At CPX we often talk about the Christian understanding of the value of an individual life. Here Laurel Moffatt tells a profoundly redemptive story of a life lost and found.
I recently met a man named Leslie who had traveled down to Sydney to find his brother. This is him with a picture of his twin brother, Karl. Leslie recently found his brother after a long time looking. It happened like this.
Leslie and Karl were close through what sounds like an uneasy, unsettling childhood. Their dad abandoned them when they were four. After age 14 they grew apart. One week after their 22nd birthday, Karl disappeared.
Leslie told the police that his brother was missing. He asked them to help him find him. He did this over and over again. For 23 years.
In late April of this year, Karl was finally declared a missing person. And just one week after that, at some point on the night of May 5th, while the streets were swept, the garbage collected, Karl died in his sleep on the pavement of York Lane, less than two blocks away from where I sit now.
The police found Karl, and then were able to eventually find Leslie, who travelled down to Sydney to take his brother back home to bury him. Leslie says that in Sydney he found more than just his brother. He found Graciela at The Station, a daytime drop-in centre in the city that provides services such as meals and showers for homeless men and women. She and the other workers there cared for Karl for 13 years. He found Jason, at the pizza place on York Lane, who fed Karl when The Station was closed.
He also found something else: a bank account in Karl’s name, into which all of Karl’s Centrelink payments had been deposited every two weeks. For 23 years.
There was $30,000, and all of it was now earmarked for the next of kin, who in Karl’s case, was the father who had abandoned them over 40 years ago. Leslie asked the fund manager if there were any exceptions. Could any of the money go to the people who had cared for Karl? Unfortunately not. But there was one thing: Leslie could use money from the account for Karl’s funeral and burial.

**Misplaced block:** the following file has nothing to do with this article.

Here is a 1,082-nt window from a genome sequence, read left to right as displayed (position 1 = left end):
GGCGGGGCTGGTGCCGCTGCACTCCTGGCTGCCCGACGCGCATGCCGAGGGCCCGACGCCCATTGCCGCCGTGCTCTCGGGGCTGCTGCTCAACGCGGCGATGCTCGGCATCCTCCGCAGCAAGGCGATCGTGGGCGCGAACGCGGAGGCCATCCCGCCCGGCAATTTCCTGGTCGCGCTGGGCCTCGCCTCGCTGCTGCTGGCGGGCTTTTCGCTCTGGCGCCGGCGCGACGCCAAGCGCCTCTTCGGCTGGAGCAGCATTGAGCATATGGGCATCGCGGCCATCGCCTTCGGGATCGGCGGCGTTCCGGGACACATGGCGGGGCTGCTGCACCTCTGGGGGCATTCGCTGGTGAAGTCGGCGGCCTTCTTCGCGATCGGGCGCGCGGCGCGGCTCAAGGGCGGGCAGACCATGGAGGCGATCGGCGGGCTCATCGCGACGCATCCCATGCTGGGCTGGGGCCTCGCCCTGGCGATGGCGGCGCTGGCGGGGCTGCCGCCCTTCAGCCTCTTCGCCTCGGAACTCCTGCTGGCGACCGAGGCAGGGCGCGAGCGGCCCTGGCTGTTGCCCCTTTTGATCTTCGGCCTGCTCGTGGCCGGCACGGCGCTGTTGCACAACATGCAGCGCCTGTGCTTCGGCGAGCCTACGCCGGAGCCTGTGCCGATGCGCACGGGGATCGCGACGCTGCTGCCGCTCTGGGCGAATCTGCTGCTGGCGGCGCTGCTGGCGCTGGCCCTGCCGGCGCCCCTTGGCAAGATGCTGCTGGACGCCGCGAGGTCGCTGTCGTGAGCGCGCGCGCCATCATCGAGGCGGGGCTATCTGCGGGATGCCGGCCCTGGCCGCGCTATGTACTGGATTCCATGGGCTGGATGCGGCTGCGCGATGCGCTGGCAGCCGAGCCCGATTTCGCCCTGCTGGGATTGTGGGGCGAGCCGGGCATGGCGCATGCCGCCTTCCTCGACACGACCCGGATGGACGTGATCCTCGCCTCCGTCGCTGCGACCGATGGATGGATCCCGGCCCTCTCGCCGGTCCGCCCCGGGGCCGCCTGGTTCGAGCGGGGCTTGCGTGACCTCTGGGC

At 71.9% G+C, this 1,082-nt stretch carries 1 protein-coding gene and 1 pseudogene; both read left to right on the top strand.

I think it was something like the wisdom of Solomon that prompted Leslie to ask the manager, “Is there any limit on the amount of money you can spend on a funeral?” Leslie told me that the manager thought for a moment, and then said, “You know what? I don’t think there is.”
Leslie organized a beautiful funeral for his brother. Before the service he hosted a hot lunch at The Station for all the men and women there. There were flowers on every table, hot meals at every place.
He used almost every cent in his brother’s bank account to remember Karl’s life and mark his death with dignity. The best organist in Sydney played hymns; there were orders of service printed on thick white paper; the church swam in flowers. I think that there were more flowers at Karl’s funeral than there are at most of the wedding ceremonies in this church.
Do you know that feeling you get when you smell a rose, or a lily in bloom? That you are in the presence of a Living Thing, the sweetness of its presence altering the fabric of the air around it, charging it with its scent? It was like that with those flowers. Like you were in the presence of something living, breathing, near.
Leslie chose this verse from the Gospel of Luke:
“My son,” the father said, “you are always with me, and everything I have is yours. But we had to celebrate and be glad, because this brother of yours was dead and is alive again; he was lost and is found.”
Lost and Found. For Leslie, the funeral was both a mourning of his death and a celebration of finding his brother. And those of us at that service were able to join with Leslie in his sad rejoicing.
This is what Leslie said in his eulogy: “I never gave up looking for my brother. I’ve met some beautiful people who looked after my brother. And I know that the first half of his life, I’ll mourn. And the other half of his life, they’ll mourn. And together we’ll get through. The main thing is, he’s coming home.”
While we sang the hymn, Amazing Grace, especially the part about being once lost, but now found, I thought about how God is so doggedly persistent in his love. As a Christian, I believe that God loves his people with a love that doesn’t stop or dwindle away. It keeps going. Kind of like the way that Leslie kept looking. I think of his love for his brother as a reflection of God’s persistent love.
I don’t know how many times I may have passed Karl on the street. Maybe countless times. He lived less than two blocks from my house. But I do know that his story has changed the way I look at people who make the streets their home. They are all someone’s lost treasure, waiting to be found.
Dr Laurel Moffatt is a Fellow of the Centre for Public Christianity
This article orginally appeared on Laurel's blog.